NE SK Crop Development - June 22

 

% Ahead

% Normal

% Behind

Fall Cereals

3.0

62.3

34.7

Spring Cereals

6.3

75.8

17.9

Oilseeds

2.8

71.4

25.8

Pulse Crops

4.9

86.2

8.9

The region received varying amounts of rain this past week, ranging from trace amounts to 28 mm (Star City). The Kinistino area received 20 mm of rainfall this past week, bringing the total it has received since April 1 to 137 mm-the highest in the region.

Topsoil moisture remains similar to the previous week. Topsoil moisture conditions on cropland are rated as one per cent surplus, 80 per cent adequate, 15 per cent short and four per cent very short. Hay land and pasture topsoil moisture is rated as 79 per cent adequate, 18 per cent short and three per cent very short.

Crop development is well-advanced in most parts of the region. Fifteen per cent of seeded acres, 34 per cent of forages and 32 per cent of pasture acres are reported as being under moisture stress. Most crops are in fair-to-excellent condition. The majority of crop damage this past week was caused by hail, wind and lack of moisture. There were also isolated reports of cutworm damage.

Farmers are busy controlling weeds, hauling grain and getting ready for haying.


Northwestern Saskatchewan (Crop District 9AW - Shellbrook, North Battleford, Big River and Hafford areas; Crop District 9B - Meadow Lake, Turtleford, Pierceland, Maidstone and Lloydminster areas)

NW SK Crop Development - June 22

 

% Ahead

% Normal

% Behind

Fall Cereals

0.0

66.3

33.7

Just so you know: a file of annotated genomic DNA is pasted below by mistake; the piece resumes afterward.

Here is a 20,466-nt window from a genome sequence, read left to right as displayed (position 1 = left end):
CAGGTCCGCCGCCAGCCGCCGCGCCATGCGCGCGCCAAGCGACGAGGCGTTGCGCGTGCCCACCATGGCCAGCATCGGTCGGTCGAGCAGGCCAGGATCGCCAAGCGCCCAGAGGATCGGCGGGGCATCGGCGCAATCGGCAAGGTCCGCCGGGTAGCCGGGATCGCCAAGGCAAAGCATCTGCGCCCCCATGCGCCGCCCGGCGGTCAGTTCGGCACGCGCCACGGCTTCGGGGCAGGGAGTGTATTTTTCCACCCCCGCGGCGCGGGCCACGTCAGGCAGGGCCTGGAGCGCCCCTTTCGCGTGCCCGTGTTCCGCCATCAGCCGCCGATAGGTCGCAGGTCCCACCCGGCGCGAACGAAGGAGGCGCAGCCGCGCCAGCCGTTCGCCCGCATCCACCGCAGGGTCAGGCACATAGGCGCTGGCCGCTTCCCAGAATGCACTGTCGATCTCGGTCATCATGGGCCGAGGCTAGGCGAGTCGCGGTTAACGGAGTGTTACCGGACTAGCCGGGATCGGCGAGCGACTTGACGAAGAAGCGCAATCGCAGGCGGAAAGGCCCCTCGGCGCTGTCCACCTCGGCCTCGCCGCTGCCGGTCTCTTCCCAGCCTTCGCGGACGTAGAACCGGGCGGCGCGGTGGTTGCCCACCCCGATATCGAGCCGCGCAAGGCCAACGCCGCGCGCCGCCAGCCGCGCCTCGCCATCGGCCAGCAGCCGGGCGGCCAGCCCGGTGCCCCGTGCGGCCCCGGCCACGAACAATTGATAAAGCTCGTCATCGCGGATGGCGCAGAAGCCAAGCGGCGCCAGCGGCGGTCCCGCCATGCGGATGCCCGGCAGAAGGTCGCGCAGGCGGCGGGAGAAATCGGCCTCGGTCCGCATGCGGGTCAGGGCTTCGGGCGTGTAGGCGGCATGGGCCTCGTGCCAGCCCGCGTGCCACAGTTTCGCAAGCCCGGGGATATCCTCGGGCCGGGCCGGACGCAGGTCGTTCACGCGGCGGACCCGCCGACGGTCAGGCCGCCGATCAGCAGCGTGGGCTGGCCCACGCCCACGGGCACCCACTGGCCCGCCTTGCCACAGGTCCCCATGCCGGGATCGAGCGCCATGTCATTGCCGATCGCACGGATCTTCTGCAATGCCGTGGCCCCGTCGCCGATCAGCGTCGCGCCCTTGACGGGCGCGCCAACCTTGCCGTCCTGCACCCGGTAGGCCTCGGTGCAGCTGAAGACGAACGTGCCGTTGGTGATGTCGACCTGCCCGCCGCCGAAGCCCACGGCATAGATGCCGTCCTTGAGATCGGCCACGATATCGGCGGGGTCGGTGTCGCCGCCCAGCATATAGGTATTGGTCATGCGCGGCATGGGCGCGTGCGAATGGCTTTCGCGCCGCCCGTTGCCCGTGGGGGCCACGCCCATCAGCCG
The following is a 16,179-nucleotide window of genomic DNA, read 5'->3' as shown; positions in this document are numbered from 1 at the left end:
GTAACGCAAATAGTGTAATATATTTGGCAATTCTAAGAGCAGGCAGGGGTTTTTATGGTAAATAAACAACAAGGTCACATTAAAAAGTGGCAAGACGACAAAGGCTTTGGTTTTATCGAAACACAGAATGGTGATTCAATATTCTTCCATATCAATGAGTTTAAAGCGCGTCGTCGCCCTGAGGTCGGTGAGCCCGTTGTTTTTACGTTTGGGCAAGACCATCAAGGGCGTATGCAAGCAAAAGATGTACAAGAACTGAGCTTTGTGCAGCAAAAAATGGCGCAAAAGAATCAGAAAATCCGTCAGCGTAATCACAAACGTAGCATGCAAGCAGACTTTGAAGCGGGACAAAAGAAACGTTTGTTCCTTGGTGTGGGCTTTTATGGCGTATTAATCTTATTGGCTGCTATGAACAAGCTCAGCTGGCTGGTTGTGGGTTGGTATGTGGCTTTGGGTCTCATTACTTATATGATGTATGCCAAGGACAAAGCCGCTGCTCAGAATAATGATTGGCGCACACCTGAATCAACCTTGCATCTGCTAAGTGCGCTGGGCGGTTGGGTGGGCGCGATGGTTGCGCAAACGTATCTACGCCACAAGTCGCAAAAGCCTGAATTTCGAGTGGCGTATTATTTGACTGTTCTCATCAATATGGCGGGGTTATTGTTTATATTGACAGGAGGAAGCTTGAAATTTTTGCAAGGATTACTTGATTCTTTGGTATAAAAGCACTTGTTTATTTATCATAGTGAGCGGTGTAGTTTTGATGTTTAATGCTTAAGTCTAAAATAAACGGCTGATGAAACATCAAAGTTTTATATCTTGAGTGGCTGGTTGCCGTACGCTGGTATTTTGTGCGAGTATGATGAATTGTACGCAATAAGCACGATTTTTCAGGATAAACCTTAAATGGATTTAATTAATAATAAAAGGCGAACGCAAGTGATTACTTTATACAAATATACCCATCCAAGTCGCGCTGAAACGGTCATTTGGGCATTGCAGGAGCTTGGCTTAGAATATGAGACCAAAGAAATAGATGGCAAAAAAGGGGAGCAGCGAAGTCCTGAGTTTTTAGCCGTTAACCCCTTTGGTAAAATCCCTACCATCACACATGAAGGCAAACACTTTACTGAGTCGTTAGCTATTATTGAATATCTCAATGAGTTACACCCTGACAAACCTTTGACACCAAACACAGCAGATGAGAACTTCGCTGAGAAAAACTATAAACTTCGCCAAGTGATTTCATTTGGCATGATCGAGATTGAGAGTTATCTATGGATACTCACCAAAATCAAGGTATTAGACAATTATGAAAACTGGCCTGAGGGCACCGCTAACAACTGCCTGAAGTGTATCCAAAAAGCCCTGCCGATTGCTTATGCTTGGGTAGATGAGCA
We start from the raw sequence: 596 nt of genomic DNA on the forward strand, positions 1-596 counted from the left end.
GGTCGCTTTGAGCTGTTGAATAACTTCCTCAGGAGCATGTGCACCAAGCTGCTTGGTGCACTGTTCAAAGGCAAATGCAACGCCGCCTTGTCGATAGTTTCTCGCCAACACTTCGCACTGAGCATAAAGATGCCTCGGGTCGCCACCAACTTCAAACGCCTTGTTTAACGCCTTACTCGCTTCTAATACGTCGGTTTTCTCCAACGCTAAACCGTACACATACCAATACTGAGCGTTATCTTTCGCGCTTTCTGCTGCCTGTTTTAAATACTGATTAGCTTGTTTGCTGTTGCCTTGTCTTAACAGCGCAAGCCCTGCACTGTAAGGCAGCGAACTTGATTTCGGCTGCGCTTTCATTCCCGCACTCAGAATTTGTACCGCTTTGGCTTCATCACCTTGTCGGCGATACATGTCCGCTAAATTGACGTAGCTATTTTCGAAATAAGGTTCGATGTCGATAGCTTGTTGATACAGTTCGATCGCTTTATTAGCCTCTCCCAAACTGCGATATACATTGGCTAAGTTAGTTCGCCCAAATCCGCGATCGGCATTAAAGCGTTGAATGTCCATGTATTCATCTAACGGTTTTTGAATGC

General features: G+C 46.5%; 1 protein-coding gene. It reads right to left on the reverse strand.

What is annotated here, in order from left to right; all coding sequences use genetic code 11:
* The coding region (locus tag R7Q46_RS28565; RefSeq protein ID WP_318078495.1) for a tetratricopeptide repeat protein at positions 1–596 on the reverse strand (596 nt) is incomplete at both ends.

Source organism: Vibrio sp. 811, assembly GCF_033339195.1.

Spring Cereals

0.0

69.8

30.2

Oilseeds

0.5

42.0

57.5

Pulse Crops

0.0

63.1

36.9

The region received varying amounts of rain, ranging from trace amounts to 35 mm.  Some areas remain in need of good rain to improve crop development, while others have enough for what the crops need. The Hafford area received 35 mm of rainfall this week, bringing its accumulated precipitation to 119 mm of rainfall since April 1, the greatest amount for the region.  

Topsoil moisture conditions have slightly improved in the past week. Cropland topsoil moisture is rated as 59 per cent adequate, 33 per cent short and eight per cent very short. Hay land and pasture topsoil moisture is rated as 25 per cent adequate, 52 per cent short and 23 per cent very short. Crop District 9B is reporting that 58 per cent of cropland acres and 75 per cent of hay land and pasture are short to very short topsoil moisture at this time.

Crop development is delayed due to lack of moisture, frost and re-seeding efforts. Seventy-nine per cent of seeded acres, 90 per cent of forages and 91 per cent of pasture acres are reported as being under moisture stress. The majority of crops are in poor-to-good condition. There are reports of crop damage due to dry conditions and grasshoppers. Feed shortages are a concern for livestock producers as pasture growth is minimal and some hay crops have prematurely headed out.  Some producers have resorted to turning animals onto hay land as their pastures have been overgrazed already

Farmers are busy controlling pests and hauling grain.


Related Links

Short-term and long-term weather forecasts including P.O.P and precip accumulation; almanac data including sunrise/sunset times; and daily planning forecasts including drying index, growing degree days and crop heat units.